Celebrating 125 Years of Publishing
Celebrating 125 Years of Publishing
Cloth ISBN: 9780804785280
Nahua and Maya Catholicisms examines ecclesiastical texts written in Nahuatl and Yucatec Maya to illustrate the role of these texts in conveying and reflecting various Catholic messages—and thus Catholicisms—throughout colonial Central Mexico and Yucatan. It demonstrates how published and unpublished sermons, confessional manuals, catechisms, and other religious texts betray "official" and "unofficial" versions of Catholicism, and how these versions changed throughout the colonial period according to indigenous culture, local situations, and broader early modern events. The book's study of these texts also allows for a better appreciation of the negotiations that occurred during the evangelization process between native and Spanish cultures, the center and periphery, and between official expectations and everyday realities. And by employing both Nahuatl and Maya religious texts, Nahua and Maya Catholicism allows for a uniquely comparative study that expands beyond Central Mexico to include Yucatan.
About the author
Mark Z. Christensen is Assistant Professor of History at Assumption College.
"Christensen successfully provides definitive documentary evidence of not only the existence of various Catholicisms, but also the distinct ways in which Nahuas, Mayas, and Spaniards created, prescribed, and reflected the Christian message(s) at local and regional levels . . . Eminently readable and impeccably researched, Christensen's book provides a fine entry point for the reader with little or no previous knowledge of the evangelization of Indigenous peoples in colonial Mesoamerica. At the same time, his thorough treatment of some of the better-known canonical texts alongside rare and heretofore unknown archival finds are sure to please to specialist."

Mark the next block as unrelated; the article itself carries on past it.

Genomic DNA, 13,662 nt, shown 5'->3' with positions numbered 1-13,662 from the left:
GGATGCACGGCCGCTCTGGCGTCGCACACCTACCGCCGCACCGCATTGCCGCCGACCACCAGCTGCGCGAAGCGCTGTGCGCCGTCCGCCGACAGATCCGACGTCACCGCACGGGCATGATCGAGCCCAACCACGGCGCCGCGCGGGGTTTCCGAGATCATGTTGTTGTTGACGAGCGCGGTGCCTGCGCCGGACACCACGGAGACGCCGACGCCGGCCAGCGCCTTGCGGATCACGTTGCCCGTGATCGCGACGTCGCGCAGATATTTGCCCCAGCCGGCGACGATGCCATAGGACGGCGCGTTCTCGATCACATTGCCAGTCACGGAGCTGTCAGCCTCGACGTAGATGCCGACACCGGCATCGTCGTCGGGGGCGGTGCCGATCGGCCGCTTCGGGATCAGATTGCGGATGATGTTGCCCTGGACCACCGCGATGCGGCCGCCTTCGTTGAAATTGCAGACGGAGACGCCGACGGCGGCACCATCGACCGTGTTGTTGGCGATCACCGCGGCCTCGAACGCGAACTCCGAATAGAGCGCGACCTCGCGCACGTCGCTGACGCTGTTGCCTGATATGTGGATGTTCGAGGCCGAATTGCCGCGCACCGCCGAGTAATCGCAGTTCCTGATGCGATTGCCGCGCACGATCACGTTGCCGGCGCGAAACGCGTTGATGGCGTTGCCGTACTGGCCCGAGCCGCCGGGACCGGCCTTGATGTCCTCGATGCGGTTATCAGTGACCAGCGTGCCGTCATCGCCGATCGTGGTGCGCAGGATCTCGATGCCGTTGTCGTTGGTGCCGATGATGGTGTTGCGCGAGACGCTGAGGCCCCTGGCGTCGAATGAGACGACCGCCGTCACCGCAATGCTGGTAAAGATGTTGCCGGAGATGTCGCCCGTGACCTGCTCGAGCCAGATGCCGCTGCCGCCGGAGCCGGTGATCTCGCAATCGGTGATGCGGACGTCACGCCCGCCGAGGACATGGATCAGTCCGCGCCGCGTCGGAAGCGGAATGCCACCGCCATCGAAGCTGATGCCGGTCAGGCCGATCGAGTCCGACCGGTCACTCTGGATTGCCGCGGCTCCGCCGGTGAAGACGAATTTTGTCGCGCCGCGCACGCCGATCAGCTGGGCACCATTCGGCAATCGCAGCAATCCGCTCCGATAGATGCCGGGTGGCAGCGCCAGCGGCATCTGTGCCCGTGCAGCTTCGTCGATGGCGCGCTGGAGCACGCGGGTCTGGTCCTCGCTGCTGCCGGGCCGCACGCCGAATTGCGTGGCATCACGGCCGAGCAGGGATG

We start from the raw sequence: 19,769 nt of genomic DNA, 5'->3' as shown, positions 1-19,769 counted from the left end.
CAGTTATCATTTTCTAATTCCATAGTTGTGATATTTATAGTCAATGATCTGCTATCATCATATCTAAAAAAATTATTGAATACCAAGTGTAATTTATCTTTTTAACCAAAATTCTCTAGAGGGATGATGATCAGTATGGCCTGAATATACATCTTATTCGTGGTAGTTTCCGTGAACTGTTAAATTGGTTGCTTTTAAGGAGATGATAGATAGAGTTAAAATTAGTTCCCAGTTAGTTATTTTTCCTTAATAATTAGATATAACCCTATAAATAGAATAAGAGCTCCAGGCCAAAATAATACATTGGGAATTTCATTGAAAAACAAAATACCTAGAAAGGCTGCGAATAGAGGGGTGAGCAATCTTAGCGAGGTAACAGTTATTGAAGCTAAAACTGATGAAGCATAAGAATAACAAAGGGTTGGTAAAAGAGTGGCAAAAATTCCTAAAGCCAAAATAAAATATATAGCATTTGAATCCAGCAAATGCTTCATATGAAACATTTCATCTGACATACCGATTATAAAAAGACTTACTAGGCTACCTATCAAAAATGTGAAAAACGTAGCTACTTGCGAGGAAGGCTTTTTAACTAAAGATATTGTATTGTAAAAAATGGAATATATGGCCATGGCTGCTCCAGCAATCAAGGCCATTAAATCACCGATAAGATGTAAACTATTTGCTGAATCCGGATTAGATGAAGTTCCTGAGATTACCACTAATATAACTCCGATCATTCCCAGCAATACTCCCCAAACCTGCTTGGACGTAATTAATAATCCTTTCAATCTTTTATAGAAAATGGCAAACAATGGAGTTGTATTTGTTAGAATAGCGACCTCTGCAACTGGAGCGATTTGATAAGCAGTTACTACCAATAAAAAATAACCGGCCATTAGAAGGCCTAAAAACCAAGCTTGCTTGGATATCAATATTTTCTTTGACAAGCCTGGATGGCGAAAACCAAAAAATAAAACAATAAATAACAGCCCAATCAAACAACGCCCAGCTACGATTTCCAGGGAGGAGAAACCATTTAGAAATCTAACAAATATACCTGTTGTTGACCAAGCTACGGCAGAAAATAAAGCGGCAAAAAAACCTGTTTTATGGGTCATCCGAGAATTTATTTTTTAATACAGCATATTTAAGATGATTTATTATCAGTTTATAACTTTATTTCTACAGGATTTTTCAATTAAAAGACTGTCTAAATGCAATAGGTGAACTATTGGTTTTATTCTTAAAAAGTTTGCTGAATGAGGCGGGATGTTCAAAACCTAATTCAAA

—Kelly S. McDonough, Journal of the Native American and Indigenous Studies Association
"Indigenous production of ritual texts is the focus of Mark Christensen's fine book, Nahua and Maya Catholocisms: Texts and Religion in Colonial Central Mexico and Yucatan . . . [T]his work is the product of enormous linguistic expertise (in Nahuatl and Yucatec Mayan) and achieves a deep understanding of religious change . . . Christensen's depth of research and linguistic skill cannot fail to impress."
—Susan Kellogg, Ethnohistory
"Mark Christensen has produced a remarkable work of scholarship . . . This is a book rich in interpretive acumen, fortified with impressive linguistic range. It reorders our understanding of the process of indigenous Christianization in New Spain in its comparative approach. It is an important contribution to an increasingly complex body of scholarship on the 'diversification' of Catholicism in colonial Latin America."
—Martin Nesvig, The Americas
"Christensen has paid admirable attention to local diversity of religious experience and change over time in his finely grained analysis . . . It is a richly detailed, clearly written, and compelling addition to the historiography."
—Brian Larkin, American Historical Review
"This well-written, well-documented book adds to the contributions of scholars like Louise Burkhart to help in understanding the origins and nature of indigenous religious beliefs and practices in colonial Mexico. . . . Recommended."
—V. H. Cummins, Choice
"The analysis of the various prayers and their renditions in Nahuatl and Maya is fantastic. The study of the content of rituals such as baptism also contribute greatly to our understanding of how they functioned in the lives of everyday native peoples. Christensen's study of the variations observed in confessional guides serves to provide us with glimpses into the issues which the missionaries believed were of concern among their flock. The comparative content is especially rich. One of the greatest contributions of the work is the study of non-canonical texts, in which the author, based on the material already presented, analyzes these popular works. This is the most original part of the book and it makes it an even more valuable work."
—John F. Schwaller, SUNY Potsdam